In 1994, Miramax Pictures released the film adaptation of The Crow. They were not the original studio. Paramount was originally supposed to distribute the film, but they dropped out after star Brandon Lee was killed in an accident on the set.
No one was sure what to expect of the film as it got ready to open nationwide. There were little red flags all over it–based on an obscure comic book, director mainly known for music videos, star dead, delays in release and studio changes. None of these things inspired confidence in the film.
But the film itself turned out much better than feared.
The story has been streamlined from the comic book version, and yes, made more conventional, but this is not a bad thing. As discussed yesterday, the comic had a kind of randomness to it that would not work as well in a film. But for fans of the comic, it does preserve several iconic scenes, some dialogue, and most importantly, the stupid gang names.
The story opens in Hell. Okay, Detroit. But seriously, the burning buildings and red sky make the difference negligible. Plus an onscreen graphic tells us that this is “Devil’s Night.” And there’s some narration about a crow being the messenger between the land of the living and the land of the dead.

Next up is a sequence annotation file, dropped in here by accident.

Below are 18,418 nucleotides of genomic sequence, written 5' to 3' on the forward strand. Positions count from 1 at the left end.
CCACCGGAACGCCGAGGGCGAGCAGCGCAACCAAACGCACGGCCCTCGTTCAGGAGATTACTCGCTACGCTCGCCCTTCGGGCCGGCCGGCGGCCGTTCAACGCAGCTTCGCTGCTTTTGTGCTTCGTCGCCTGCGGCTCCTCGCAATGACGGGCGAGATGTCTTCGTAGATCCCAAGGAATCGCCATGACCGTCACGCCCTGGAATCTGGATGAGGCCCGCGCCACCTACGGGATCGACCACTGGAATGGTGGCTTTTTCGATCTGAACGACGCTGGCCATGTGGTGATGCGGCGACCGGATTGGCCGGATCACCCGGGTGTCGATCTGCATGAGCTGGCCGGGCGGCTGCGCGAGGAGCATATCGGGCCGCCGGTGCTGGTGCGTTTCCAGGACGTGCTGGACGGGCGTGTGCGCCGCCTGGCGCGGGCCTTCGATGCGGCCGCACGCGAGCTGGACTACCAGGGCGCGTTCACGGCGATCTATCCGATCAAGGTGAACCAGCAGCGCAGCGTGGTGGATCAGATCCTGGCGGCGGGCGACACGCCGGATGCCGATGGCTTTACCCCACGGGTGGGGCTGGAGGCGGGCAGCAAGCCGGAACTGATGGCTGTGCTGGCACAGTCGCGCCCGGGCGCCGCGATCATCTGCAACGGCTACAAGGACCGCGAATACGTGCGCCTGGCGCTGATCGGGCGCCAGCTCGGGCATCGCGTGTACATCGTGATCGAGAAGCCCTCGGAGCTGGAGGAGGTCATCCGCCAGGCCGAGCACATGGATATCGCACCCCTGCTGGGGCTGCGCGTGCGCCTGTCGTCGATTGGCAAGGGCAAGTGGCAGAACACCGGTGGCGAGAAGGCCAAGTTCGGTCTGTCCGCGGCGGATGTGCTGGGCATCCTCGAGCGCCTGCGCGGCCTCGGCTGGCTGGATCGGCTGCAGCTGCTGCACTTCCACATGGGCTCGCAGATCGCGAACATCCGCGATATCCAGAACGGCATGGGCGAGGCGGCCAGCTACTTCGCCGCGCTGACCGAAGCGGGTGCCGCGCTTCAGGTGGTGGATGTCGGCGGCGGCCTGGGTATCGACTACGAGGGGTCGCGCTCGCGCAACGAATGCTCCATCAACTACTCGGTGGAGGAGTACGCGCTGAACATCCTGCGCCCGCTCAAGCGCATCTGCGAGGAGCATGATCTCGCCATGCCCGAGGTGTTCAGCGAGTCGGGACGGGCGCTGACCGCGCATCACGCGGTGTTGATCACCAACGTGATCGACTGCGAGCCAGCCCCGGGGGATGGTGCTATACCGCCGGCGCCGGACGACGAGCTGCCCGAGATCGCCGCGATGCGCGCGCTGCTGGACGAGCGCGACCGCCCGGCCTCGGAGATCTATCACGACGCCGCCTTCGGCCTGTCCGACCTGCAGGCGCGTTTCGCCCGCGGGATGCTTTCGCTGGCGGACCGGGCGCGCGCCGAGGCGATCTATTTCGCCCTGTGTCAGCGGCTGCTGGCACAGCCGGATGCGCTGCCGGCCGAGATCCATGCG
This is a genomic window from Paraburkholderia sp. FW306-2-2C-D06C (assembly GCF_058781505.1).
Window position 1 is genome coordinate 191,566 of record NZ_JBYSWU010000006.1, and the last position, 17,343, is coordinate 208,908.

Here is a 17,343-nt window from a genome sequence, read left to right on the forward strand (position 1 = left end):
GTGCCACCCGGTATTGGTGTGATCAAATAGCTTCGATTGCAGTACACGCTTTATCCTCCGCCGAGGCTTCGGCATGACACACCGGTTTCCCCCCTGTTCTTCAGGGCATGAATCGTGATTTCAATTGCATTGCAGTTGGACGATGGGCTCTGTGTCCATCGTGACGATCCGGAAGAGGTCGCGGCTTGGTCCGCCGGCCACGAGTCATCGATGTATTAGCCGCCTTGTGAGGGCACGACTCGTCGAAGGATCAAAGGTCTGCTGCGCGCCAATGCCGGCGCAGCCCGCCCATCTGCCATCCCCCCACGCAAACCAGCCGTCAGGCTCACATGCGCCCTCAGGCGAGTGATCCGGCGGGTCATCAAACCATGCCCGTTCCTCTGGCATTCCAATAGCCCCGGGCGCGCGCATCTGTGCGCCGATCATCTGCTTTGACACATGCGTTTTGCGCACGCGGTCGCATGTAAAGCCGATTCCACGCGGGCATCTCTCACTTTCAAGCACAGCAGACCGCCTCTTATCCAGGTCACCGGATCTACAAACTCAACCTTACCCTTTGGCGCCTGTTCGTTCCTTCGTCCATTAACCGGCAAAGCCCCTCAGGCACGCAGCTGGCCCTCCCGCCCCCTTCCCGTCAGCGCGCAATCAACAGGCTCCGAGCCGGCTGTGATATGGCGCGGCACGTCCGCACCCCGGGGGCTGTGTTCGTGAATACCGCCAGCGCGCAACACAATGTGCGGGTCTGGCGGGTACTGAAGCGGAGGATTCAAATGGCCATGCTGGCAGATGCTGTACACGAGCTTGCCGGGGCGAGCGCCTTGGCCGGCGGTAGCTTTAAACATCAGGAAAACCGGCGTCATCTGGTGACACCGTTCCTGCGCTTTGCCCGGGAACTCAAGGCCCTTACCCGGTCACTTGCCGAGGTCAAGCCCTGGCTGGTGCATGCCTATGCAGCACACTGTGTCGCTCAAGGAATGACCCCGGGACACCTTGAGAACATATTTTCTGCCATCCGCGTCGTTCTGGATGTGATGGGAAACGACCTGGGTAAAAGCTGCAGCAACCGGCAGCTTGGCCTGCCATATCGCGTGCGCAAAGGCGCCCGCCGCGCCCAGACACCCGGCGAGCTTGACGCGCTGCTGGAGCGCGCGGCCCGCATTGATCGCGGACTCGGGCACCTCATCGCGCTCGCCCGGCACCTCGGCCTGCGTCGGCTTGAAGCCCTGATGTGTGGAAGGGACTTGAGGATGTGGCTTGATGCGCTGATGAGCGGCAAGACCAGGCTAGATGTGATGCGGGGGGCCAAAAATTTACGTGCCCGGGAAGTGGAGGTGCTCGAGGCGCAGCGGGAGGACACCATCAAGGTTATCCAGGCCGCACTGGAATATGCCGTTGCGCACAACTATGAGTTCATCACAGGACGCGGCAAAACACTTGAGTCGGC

The dead being Eric Draven (Lee). Officer Albrecht (played by former Ghostbuster Ernie Hudson) is in Draven’s apartment. Draven is dead and his fiancee Shelly Webster is critically wounded and bleeding out; she won’t survive much longer. Albrecht, a former detective, suspects more than just random violence.
However, the lead detective on the case tells Albrecht to mind his own business, so he does. Fast forward one year.
Young tween Sarah visits the graves of Eric and Shelly. As she turns to leave, a crow lands on Eric’s gravestone.
Alex Proyas knows how compose a visually striking shot. The film looks really good: excellent compositions and tons of atmosphere. The crow taps his beak on the gravestone and pretty soon, Eric Draven bursts up from underground. He rips off his burial suit, giving us all a good look at the fruits of Brandon Lee’s workout regimen.